Outdoor air pollution is a mix of natural and man-made particles in the air. Regular exposure to it can harm our health when we breathe it. Air pollution is a problem in cities and in rural settings.
Lots of things can cause poor air quality. For example, in a city, air pollution can be caused by fumes from cars and buses. This is called ground-level ozone (or urban smog). Ozone is a gas and is a big part of air pollution. Ground-level ozone increases in cities when the air is still, the temperature is warm, and the sun is out. This combination traps pollution in the air.
Airplanes also cause air pollution. Construction vehicles and tobacco smoke can cause it, too. In rural areas, outdoor air pollution often is caused by dust from tractors plowing fields, trucks and cars driving on gravel roads, rock quarries, and smoke from wood and crop fires.
Path to improved health
Air quality changes depend on several things. These include weather conditions (sun, rain, wind, etc.), and the types and amount of gases in the air. For example, in a city, gases from cars and buses are more common on weekdays than on weekends. In rural settings, dust and dirt pollution are common during the season when farmers plow their fields.
Here are some tips on how you can reduce your exposure to outdoor air pollution:
- Check the Air Quality Index (AQI). The U.S. Environmental Protection Agency (EPA) regularly measures and reports air quality in cities and rural areas. Because of this, air quality has improved over the last 20 years. Your local TV, radio, and digital sources will often publish the AQI. The score ranges from 0 to 500. An AQI score of more than 100 means unhealthy air conditions.
- Stay indoors when pollution is high. Use the AQI to determine how much time to spend outside. While you’ll need to go to work or school, choose to avoid optional outdoor activities on days with high AQI. Pick another day to go to the park or do yardwork. If you must be outdoors on high AQI days, limit activity to the early morning or after the sun sets. This timing is important if you live in a city because sunshine can increase ozone levels. High ozone levels can make it difficult to breathe outside if you have lung problems, such as asthma. It can also cause trouble for children and older adults.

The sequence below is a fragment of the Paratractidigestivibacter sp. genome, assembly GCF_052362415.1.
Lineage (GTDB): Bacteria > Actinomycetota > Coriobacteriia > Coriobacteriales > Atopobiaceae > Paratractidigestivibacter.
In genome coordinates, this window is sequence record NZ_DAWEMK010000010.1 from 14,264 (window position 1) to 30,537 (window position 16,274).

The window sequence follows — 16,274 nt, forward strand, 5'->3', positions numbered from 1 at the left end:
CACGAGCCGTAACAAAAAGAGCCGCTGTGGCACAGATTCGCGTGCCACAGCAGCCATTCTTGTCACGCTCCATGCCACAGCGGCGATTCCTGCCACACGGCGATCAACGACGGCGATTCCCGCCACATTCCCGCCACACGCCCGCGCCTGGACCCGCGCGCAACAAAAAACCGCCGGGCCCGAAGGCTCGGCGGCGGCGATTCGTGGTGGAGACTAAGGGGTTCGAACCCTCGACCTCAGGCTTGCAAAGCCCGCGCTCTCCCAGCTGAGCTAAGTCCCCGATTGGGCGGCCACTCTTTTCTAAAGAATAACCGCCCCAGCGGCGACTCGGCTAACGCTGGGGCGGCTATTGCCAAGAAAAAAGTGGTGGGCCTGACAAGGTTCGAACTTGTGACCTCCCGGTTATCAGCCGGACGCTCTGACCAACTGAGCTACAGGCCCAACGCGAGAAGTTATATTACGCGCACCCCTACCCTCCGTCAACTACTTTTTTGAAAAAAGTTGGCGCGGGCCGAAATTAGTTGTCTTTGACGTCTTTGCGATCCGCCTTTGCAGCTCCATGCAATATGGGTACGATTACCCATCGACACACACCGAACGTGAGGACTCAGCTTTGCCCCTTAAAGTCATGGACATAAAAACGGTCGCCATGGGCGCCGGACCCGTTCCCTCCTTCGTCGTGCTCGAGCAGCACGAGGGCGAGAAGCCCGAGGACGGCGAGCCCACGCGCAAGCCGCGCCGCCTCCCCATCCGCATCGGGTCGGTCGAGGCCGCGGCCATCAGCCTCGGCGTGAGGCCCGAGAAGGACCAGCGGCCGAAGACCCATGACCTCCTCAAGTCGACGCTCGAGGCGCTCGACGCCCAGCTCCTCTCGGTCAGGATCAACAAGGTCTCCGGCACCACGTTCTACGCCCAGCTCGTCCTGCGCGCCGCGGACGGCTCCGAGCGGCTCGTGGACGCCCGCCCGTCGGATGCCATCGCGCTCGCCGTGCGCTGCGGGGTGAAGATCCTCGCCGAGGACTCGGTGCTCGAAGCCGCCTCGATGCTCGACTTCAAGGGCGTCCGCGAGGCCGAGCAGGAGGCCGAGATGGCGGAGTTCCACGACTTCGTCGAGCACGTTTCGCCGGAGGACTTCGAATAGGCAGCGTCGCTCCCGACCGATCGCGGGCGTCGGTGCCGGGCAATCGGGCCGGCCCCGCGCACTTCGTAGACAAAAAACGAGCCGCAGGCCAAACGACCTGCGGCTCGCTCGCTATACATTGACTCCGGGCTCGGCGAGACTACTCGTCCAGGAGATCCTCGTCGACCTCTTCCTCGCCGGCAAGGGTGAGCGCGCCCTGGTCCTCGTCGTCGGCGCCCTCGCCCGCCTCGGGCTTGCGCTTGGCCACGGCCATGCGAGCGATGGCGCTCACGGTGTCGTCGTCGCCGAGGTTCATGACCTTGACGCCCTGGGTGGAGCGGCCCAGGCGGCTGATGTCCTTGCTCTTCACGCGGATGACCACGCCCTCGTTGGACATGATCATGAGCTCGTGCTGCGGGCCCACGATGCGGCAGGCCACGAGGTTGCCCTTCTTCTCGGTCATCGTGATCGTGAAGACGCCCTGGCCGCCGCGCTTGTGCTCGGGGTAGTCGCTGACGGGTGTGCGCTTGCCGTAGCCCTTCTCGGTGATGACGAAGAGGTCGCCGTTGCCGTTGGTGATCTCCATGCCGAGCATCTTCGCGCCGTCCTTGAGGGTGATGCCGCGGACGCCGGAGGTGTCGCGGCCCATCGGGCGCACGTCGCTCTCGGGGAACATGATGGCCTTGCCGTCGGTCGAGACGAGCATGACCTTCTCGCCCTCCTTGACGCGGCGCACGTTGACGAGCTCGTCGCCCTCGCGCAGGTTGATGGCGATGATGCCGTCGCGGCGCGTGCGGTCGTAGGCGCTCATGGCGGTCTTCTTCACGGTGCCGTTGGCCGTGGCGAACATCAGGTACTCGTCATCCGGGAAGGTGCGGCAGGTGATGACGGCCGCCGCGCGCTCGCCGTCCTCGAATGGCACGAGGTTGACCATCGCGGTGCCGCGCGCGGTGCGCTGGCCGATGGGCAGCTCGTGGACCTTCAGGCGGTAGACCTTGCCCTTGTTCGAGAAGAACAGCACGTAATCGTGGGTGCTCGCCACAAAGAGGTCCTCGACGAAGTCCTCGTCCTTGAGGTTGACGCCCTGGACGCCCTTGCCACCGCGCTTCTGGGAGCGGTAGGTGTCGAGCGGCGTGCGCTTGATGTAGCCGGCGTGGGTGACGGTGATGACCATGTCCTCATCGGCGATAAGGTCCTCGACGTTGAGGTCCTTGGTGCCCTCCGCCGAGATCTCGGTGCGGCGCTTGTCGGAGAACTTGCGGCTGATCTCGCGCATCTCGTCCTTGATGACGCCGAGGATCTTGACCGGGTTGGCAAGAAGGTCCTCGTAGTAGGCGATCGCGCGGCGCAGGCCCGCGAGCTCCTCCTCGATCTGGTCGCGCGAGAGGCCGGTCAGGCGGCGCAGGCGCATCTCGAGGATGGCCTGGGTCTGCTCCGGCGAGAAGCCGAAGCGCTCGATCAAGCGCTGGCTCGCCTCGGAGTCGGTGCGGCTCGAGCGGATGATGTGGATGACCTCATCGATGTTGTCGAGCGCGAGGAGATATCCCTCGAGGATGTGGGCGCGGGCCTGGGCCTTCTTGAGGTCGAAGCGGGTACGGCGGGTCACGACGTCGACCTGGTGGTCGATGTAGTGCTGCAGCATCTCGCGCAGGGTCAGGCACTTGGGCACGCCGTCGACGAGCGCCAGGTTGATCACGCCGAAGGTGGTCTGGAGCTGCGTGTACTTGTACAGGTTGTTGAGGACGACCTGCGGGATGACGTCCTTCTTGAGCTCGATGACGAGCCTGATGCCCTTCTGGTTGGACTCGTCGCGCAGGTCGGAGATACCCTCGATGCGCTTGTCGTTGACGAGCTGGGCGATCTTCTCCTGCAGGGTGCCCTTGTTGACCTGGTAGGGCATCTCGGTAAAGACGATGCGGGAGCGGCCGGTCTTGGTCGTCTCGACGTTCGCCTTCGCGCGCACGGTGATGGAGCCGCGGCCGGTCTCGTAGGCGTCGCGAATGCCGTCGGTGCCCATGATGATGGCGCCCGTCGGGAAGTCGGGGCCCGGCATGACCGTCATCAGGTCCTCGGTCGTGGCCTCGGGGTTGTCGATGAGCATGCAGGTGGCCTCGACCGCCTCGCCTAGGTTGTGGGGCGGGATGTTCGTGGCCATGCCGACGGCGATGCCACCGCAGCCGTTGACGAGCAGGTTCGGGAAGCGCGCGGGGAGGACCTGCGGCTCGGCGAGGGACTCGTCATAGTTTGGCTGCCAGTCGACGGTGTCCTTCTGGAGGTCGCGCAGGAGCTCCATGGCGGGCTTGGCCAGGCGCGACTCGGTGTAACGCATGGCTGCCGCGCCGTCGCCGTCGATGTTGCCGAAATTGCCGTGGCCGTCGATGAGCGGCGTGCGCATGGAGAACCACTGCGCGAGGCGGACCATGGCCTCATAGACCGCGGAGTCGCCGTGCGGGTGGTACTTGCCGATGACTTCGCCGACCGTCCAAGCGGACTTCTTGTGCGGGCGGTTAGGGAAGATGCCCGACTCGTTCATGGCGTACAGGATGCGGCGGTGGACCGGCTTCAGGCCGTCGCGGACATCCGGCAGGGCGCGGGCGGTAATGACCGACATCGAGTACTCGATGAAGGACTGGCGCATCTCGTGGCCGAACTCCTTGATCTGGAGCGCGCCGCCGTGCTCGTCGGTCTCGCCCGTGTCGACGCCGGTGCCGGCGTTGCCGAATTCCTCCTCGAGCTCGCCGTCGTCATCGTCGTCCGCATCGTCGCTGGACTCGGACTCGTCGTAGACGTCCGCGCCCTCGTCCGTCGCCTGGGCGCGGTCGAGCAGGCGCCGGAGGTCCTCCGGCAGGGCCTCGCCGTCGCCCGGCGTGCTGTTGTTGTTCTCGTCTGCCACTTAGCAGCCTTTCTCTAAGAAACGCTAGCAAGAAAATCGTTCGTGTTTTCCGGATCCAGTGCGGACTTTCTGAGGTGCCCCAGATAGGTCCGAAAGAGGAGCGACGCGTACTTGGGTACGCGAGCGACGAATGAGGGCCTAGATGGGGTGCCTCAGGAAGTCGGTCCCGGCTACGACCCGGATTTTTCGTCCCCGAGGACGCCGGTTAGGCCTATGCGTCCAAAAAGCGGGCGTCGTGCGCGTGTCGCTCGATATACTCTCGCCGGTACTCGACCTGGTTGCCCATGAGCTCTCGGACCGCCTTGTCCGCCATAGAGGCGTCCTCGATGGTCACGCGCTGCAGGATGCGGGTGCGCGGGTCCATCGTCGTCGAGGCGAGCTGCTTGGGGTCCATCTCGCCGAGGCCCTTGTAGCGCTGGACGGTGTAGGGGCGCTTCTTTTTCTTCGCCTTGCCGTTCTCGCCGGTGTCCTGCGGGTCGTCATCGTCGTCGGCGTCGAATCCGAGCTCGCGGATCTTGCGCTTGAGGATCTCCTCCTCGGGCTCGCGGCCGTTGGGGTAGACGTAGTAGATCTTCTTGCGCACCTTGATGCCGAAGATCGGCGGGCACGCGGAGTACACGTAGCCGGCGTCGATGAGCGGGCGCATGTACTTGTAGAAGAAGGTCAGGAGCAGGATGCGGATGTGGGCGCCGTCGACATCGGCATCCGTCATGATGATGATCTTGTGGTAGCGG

- Avoid heavy physical activity on high air pollution days. Physical activity can make you breathe harder and faster. The faster you breathe, the more air pollution you inhale.
Things to consider
The steps above will usually prevent symptoms in healthy adults and children. However, if you’re in a high-pollution area, you may want to consider other ways to protect your health:
- If you have a chronic heart or lung problem, such as asthma, talk with your doctor about ways to protect yourself from air pollution. He or she may prescribe a medicine to help you breathe.
- See your doctor if you have symptoms of chest tightness, burning eyes, or a cough.
- Children feel the effects of higher pollution levels more than adults. They also experience more illnesses, such as bronchitis and earaches, in areas of high pollution. Talk to your doctor about ways to keep them healthy.
Questions to ask your doctor
- Could my asthma be caused by air pollution alone?
- Can hives be a sign of exposure to air pollution?
- Does taking public transportation reduce air pollution?
- Why does my breathing seem worse on rainy days?
- How can I reduce my child’s exposure to air pollution during recess?
Environmental Protection Agency: Air Quality Index (AQI) Basics
Environmental Protection Agency: Current AQI
National Institute of Environmental Health Sciences: Air Pollution
Copyright © American Academy of Family Physicians
This information provides a general overview and may not apply to everyone. Talk to your family doctor to find out if this information applies to you and to get more information on this subject.